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I've been trying to figure out what the correct notation for saying that something can be substituted as something else.

Example: $y=Re*4$ where $Re=\frac{uL}{\nu}$

Is there an appropriate symbol to "where"? Note that "when" and "given" can easily replace "where" in this example.

I did see this question, but most of the answers were tackling how to write the even condition rather than how to relate the two objects together. Also in that example, it's really difficult to tell whether their using the "|" as a "divides by" or a "given" according to Wikipedia's list

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  • $\begingroup$ $\mid$ means "given" only in the context of probability: it refers to a random variable conditioned on something. $\endgroup$ – Patrick Stevens Oct 1 '17 at 17:50
  • $\begingroup$ Typically, I would just spell it out, as you have done. $\endgroup$ – Xander Henderson Oct 1 '17 at 18:02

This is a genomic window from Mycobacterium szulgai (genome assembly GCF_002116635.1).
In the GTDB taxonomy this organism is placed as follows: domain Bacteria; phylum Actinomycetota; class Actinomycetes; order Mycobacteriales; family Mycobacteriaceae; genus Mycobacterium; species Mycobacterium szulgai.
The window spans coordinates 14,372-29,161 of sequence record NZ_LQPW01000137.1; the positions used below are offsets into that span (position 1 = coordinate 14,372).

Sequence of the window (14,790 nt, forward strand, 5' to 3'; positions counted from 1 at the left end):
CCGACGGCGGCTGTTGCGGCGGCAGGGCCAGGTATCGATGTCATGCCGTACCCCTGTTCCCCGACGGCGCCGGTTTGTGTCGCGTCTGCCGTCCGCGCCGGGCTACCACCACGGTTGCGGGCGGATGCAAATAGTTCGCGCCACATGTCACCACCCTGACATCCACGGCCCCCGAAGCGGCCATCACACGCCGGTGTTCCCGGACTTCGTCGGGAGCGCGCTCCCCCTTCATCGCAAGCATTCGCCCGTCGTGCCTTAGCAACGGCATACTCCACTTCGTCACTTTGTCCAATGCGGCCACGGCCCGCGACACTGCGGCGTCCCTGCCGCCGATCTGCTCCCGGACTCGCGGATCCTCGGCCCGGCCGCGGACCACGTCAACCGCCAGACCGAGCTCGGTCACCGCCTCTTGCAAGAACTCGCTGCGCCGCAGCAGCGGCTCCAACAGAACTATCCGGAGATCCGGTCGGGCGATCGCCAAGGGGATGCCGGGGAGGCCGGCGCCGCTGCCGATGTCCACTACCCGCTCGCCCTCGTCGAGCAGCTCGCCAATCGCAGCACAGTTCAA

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The way I think about this is as you said in your example, $y = Re * 4$, where $Re = \frac{uL}{v}$. Here we are saying explicity that $Re$ can be something else.

If we would use "when" instead. The way at least I would use "when" is e.g. $y = 4$, when $Re = 1$. Here we're declaring specific values of $Re$, instead of saying that it always holds true for substitution.

The way I would use "given" is more in the same way that I could use "when".

Each of the three could probably be substituted by each other and people would still understand it and not really think about it; but I would use "where" for abstract substitutions of unknowns. And "when" and "given" for specific values of something that makes something else true within the expressions.

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